Very little is known about this commentator of Caraka Samhita. All we know about him is that he was later than Bhattara Haricandra as he quotes the latter frequently. His commentary is known as Panjika (Pañjikā) and only the portion upto the fifth chapter of Sutra-sthana is available. The manuscript belongs to the Madras Government library.
3. Shivadasa Sen:
Shivadasa Sen’s commentary on Caraka Samhita is known as Tattva-candrika (Tattvacandrikā) Only a portion of it (Sūtra 1-27) is available. The manuscript belongs to the Bombay Royal Asiatic Society Library.
Regarding his history, all we can gather is that he was born in the Vaidya guild, his father’s name was Ananta Sen, his birth place was Malancika (Mālañcikā), a village in Bengal and that the then ruler of Gauda Bengal was Barbaka Saha who ruled over Bengal from 1456 to 1474 A.D.
That he belonged to Bengal is also evident from his name ending viz., Sen. He was a Vaisnavite in spite of his name Shivadasa Sen.
The following works stand in his name—
- [Tattvapadīpikā (Carakaṭīkā)]
- [Aṣṭāṅgahṛdayatattvavodhavyākhyā (Aṣṭāṅgahṛdayatattvabodhavyākhyā?)]
His commentary written in 1448 A D. is available in parts.
Next to Bhattara Haricandra among the commentators of Caraka Samhita comes Jejjata in point of time. It is established that he was a pupil of Vagbhata ([iti vāgbhaṭaśiṣyasya jejjaṭasya kṛṭau nirantarapadavyākhāyām]) and hence we find no difficulty in fixing his period in the 9th century A D. He wrote a commentary on Sushruta also which is the oldest known commentary on the work Dalhana, a later commentator on Sushruta quotes from Jejjata’s commentary and so does Candrata (Candraṭa) the grandson of Vagbhata (according to Aufrecht the author of Catalogus Catalogorum), and so it must have been available upto Dalhana’s and Candrata’s time. A revised edition of his commentary copied from Madras Government Oriental Library has been published. The revision was done by Haridatta.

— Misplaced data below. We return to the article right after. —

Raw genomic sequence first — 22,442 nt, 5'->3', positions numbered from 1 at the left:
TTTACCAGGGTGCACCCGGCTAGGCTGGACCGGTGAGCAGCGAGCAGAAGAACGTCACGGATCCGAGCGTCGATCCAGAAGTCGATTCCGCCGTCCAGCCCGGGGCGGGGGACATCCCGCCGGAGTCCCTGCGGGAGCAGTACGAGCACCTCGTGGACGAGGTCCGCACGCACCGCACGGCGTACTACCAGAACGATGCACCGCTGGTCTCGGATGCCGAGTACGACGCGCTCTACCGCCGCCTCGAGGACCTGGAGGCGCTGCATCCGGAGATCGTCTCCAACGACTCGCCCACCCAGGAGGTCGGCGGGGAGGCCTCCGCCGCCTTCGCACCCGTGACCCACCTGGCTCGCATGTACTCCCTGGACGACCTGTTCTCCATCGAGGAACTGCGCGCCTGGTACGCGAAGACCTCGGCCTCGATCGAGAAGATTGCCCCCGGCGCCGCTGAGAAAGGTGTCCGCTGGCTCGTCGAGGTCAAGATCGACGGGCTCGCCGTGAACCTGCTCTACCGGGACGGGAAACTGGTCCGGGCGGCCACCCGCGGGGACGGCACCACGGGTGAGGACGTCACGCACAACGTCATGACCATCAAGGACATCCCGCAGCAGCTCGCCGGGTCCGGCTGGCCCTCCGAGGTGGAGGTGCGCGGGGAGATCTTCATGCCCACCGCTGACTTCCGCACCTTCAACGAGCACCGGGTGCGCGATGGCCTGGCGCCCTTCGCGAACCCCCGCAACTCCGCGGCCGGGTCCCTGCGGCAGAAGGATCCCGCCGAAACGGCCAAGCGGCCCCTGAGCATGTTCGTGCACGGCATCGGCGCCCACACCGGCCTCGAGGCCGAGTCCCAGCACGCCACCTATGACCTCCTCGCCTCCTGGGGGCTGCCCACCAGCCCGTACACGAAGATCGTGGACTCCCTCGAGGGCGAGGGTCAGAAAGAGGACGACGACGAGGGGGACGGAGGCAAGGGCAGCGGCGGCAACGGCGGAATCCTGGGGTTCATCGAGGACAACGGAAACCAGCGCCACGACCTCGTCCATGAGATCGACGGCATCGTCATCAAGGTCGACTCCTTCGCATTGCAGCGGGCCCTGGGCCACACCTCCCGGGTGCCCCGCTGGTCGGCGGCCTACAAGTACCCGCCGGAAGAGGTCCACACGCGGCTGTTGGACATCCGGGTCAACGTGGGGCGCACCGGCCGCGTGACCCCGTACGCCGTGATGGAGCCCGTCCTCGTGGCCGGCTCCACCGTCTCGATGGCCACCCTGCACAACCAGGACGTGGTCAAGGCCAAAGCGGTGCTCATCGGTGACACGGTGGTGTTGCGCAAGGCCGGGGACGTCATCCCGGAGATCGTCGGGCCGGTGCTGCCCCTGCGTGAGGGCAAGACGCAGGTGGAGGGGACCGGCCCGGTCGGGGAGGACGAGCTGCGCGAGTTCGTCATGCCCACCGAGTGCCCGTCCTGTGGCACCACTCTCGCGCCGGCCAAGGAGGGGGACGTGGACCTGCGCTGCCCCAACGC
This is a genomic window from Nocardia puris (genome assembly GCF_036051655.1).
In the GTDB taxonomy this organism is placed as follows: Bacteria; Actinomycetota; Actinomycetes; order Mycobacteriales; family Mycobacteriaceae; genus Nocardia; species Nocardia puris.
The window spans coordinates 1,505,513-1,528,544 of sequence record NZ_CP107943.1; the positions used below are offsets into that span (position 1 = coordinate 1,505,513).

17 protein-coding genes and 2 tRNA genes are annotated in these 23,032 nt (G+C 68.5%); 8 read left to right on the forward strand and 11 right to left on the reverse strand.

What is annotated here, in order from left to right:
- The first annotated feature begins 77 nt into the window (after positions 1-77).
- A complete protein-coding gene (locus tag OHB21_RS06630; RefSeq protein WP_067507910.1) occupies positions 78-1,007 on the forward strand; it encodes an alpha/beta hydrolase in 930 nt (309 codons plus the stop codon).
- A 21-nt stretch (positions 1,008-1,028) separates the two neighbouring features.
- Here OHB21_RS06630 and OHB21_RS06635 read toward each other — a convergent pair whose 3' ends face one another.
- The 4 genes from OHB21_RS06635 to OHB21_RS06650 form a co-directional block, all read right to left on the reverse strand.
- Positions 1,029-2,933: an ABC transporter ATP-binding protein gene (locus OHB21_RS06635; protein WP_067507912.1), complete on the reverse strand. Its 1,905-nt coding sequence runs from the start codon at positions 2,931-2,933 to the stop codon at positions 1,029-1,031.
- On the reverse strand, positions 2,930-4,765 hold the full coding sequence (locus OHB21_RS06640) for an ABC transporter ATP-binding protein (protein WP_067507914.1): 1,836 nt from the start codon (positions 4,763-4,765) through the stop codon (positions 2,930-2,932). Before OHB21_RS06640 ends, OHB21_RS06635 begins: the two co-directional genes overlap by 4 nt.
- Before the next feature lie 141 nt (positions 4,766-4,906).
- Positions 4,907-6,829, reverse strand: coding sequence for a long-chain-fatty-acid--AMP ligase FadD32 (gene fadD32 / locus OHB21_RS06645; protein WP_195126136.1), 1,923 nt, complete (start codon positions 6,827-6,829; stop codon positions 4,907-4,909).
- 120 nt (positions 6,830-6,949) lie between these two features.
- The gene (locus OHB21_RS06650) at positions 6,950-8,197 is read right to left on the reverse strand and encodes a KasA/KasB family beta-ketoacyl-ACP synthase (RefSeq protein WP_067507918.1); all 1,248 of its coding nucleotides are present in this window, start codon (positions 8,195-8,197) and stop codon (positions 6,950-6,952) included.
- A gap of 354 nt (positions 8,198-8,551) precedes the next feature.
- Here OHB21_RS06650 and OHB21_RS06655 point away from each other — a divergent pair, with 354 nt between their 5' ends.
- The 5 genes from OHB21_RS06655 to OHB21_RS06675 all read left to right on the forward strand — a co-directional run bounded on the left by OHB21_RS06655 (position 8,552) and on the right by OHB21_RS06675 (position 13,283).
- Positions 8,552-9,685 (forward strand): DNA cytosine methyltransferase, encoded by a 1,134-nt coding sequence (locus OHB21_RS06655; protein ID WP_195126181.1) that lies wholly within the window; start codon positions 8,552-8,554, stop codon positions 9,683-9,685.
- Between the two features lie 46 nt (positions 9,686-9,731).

Some people believe that he was the son of Kaiyata (Kaiyaṭa) This belief seems to have sprung from the fact that Kaiyata had a son named Jaiyata and the letters “ja” and “ya” and are phonetically interchangeable but this Jaiyata and Jejjata were not the same person and the identification rests on no surer foundation than a similarity of sounds, which again is based on the interchangeability of sounds during the Prakrita formation period.
Jejjata may be a Kashmirian as is suggested by the (“ṭa”) ending of his name which was common among the Kashmirians e.g., Kaiyata, Mammata and others. But more probably he was an inhabitant of Sind, as he studied under Vagbhata, though nothing could have prevented an ardent Kashmirian to undertake the hazards of travel to Sind to have the privilege of studying under so famous a preceptor as Vagbhata.
Cakrapani is the most famous among the commentators of Caraka Shamhita. His commentary is in its entirety. It has been printed at many places.
We learn from his own statements at the end of his Ayurveda-dipika (Āyurvedadīpikā) and Cikitsa-sangraha and also from Sivadasa, the commentator of Cikitsa-sangraha that Cakrapani’s father’s name was Narayana and his elder brother’s name was Bhanudatta. Both his father and brother were in the service of the Gauda king, Nayapala. His preceptor’s name was Naradatta. Historians have fixed Nayapala’s time as 1040-1070 A D. i.e. the middle of the 11th century.
Thus the period of this most popular of Caraka commentators is easily fixed. He was a native of Bengal. This statement is supported by many references internal as well as external.
“This Cakrapani is reputed to be a resident of Birbhum district of Bengal. There exists even a temple dedicated to the deity called Cakrapanishvara, built by Cakrapani”
Besides his unrivalled commentary on Caraka three other works are ascribed to his pen viz,